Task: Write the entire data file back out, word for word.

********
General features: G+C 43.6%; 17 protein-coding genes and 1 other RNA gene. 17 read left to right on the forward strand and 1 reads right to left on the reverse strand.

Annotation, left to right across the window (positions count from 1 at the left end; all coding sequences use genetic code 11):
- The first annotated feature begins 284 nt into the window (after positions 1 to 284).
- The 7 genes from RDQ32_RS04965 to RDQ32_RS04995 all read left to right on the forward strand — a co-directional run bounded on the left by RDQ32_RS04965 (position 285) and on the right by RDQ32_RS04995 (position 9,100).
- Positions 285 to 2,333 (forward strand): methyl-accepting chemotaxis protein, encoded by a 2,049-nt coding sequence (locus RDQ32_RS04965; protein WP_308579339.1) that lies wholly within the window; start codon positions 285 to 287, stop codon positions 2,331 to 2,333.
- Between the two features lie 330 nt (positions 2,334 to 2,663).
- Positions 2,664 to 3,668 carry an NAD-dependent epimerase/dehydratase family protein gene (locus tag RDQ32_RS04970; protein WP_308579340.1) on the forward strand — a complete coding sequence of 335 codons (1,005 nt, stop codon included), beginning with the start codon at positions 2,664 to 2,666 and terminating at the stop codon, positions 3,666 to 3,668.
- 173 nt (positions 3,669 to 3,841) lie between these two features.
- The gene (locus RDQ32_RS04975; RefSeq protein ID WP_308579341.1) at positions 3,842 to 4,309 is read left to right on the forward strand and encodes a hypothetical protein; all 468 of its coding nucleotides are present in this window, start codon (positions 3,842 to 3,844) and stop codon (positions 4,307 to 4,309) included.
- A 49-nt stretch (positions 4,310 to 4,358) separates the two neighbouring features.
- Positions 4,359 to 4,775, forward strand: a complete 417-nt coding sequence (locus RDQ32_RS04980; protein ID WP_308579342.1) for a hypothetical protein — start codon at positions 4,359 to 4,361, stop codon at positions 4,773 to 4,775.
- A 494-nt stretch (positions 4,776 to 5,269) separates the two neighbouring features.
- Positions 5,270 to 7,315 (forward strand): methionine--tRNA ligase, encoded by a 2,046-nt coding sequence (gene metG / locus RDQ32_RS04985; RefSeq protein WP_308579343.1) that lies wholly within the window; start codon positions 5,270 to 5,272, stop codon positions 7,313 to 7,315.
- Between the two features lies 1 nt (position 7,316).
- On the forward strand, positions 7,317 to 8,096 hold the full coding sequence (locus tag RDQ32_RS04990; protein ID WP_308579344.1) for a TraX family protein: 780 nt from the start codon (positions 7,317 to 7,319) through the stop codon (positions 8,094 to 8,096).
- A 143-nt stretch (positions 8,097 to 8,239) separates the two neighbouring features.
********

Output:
General features: G+C 43.6%; 17 protein-coding genes and 1 other RNA gene. 17 read left to right on the forward strand and 1 reads right to left on the reverse strand.

Annotation, left to right across the window (positions count from 1 at the left end; all coding sequences use genetic code 11):
- The first annotated feature begins 284 nt into the window (after positions 1 to 284).
- The 7 genes from RDQ32_RS04965 to RDQ32_RS04995 all read left to right on the forward strand — a co-directional run bounded on the left by RDQ32_RS04965 (position 285) and on the right by RDQ32_RS04995 (position 9,100).
- Positions 285 to 2,333 (forward strand): methyl-accepting chemotaxis protein, encoded by a 2,049-nt coding sequence (locus RDQ32_RS04965; protein WP_308579339.1) that lies wholly within the window; start codon positions 285 to 287, stop codon positions 2,331 to 2,333.
- Between the two features lie 330 nt (positions 2,334 to 2,663).
- Positions 2,664 to 3,668 carry an NAD-dependent epimerase/dehydratase family protein gene (locus tag RDQ32_RS04970; protein WP_308579340.1) on the forward strand — a complete coding sequence of 335 codons (1,005 nt, stop codon included), beginning with the start codon at positions 2,664 to 2,666 and terminating at the stop codon, positions 3,666 to 3,668.
- 173 nt (positions 3,669 to 3,841) lie between these two features.
- The gene (locus RDQ32_RS04975; RefSeq protein ID WP_308579341.1) at positions 3,842 to 4,309 is read left to right on the forward strand and encodes a hypothetical protein; all 468 of its coding nucleotides are present in this window, start codon (positions 3,842 to 3,844) and stop codon (positions 4,307 to 4,309) included.
- A 49-nt stretch (positions 4,310 to 4,358) separates the two neighbouring features.
- Positions 4,359 to 4,775, forward strand: a complete 417-nt coding sequence (locus RDQ32_RS04980; protein ID WP_308579342.1) for a hypothetical protein — start codon at positions 4,359 to 4,361, stop codon at positions 4,773 to 4,775.
- A 494-nt stretch (positions 4,776 to 5,269) separates the two neighbouring features.
- Positions 5,270 to 7,315 (forward strand): methionine--tRNA ligase, encoded by a 2,046-nt coding sequence (gene metG / locus RDQ32_RS04985; RefSeq protein WP_308579343.1) that lies wholly within the window; start codon positions 5,270 to 5,272, stop codon positions 7,313 to 7,315.
- Between the two features lies 1 nt (position 7,316).
- On the forward strand, positions 7,317 to 8,096 hold the full coding sequence (locus tag RDQ32_RS04990; protein ID WP_308579344.1) for a TraX family protein: 780 nt from the start codon (positions 7,317 to 7,319) through the stop codon (positions 8,094 to 8,096).
- A 143-nt stretch (positions 8,097 to 8,239) separates the two neighbouring features.